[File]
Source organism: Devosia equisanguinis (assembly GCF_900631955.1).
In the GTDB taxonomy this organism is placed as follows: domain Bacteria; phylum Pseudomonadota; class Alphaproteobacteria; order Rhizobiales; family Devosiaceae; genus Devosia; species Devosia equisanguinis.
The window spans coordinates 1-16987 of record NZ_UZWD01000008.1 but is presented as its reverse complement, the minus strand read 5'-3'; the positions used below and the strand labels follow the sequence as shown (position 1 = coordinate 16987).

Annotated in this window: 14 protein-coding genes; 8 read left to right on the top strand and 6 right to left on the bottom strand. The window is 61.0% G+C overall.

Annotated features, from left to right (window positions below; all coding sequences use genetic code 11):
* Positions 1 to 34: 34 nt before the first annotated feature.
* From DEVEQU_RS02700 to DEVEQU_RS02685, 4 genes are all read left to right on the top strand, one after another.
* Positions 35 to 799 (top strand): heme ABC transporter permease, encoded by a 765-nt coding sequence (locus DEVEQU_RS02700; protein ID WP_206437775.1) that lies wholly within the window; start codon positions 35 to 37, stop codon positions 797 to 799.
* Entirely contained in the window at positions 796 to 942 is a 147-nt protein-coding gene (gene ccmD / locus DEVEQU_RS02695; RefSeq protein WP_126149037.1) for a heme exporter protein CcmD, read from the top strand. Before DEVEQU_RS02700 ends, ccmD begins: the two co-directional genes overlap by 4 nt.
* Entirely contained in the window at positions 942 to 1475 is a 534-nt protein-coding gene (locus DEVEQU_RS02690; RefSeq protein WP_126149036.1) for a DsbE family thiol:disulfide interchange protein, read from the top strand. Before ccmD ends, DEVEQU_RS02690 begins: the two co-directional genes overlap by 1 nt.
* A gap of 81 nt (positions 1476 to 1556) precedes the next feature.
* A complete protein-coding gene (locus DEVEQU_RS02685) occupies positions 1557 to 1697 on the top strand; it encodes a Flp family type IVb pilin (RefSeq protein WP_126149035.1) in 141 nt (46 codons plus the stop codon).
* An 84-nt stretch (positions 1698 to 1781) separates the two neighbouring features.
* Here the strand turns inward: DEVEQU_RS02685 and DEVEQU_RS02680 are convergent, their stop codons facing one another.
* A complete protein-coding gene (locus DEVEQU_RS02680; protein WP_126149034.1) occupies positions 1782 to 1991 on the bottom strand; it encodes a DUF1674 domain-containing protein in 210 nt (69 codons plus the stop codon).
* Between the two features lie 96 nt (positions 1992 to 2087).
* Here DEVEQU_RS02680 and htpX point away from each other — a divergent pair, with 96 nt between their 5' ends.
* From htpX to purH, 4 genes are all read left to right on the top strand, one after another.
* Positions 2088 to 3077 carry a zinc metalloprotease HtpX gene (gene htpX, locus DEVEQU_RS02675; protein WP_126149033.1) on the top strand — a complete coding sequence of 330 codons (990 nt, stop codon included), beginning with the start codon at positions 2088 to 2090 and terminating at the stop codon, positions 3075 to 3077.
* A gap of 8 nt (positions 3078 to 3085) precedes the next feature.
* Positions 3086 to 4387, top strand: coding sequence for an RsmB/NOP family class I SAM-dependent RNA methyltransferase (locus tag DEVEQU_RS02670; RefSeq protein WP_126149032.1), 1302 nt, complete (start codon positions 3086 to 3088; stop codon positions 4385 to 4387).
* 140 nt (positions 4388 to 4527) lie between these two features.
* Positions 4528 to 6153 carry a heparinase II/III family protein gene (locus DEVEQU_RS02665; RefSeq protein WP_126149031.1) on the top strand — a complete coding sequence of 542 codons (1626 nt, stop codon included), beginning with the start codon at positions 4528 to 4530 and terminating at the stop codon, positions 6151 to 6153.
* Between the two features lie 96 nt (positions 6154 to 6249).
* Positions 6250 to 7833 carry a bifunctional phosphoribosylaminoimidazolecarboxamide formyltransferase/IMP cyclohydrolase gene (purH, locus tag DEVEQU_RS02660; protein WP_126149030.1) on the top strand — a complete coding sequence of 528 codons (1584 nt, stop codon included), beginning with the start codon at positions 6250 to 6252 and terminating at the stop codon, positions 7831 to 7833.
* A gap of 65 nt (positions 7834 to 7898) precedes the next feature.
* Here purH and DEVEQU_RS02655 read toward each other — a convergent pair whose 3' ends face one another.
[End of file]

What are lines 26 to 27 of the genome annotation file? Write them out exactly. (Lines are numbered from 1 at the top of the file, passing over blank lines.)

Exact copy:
* A gap of 65 nt (positions 7834 to 7898) precedes the next feature.
* Here purH and DEVEQU_RS02655 read toward each other — a convergent pair whose 3' ends face one another.